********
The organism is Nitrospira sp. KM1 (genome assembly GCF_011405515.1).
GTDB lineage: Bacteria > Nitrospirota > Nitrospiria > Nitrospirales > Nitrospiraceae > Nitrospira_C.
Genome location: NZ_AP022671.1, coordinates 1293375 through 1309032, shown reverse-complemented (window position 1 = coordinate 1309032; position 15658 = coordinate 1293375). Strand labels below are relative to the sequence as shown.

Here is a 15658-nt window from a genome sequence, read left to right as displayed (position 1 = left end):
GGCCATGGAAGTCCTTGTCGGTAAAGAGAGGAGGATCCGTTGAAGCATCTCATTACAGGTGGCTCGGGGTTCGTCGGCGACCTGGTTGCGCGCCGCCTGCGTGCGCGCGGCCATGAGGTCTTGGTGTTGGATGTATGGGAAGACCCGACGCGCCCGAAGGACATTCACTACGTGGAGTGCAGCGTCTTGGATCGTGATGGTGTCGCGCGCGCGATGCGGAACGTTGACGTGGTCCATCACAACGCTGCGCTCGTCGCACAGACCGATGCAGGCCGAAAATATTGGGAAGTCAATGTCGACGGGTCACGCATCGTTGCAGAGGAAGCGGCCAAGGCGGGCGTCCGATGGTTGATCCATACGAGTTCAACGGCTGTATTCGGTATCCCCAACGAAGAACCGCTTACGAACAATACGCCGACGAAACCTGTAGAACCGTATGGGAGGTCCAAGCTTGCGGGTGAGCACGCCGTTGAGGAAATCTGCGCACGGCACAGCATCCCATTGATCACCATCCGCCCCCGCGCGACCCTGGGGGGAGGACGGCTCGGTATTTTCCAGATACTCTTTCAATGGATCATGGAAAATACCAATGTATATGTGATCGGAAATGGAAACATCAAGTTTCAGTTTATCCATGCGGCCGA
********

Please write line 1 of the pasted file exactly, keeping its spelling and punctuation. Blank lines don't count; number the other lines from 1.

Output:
The organism is Nitrospira sp. KM1 (genome assembly GCF_011405515.1).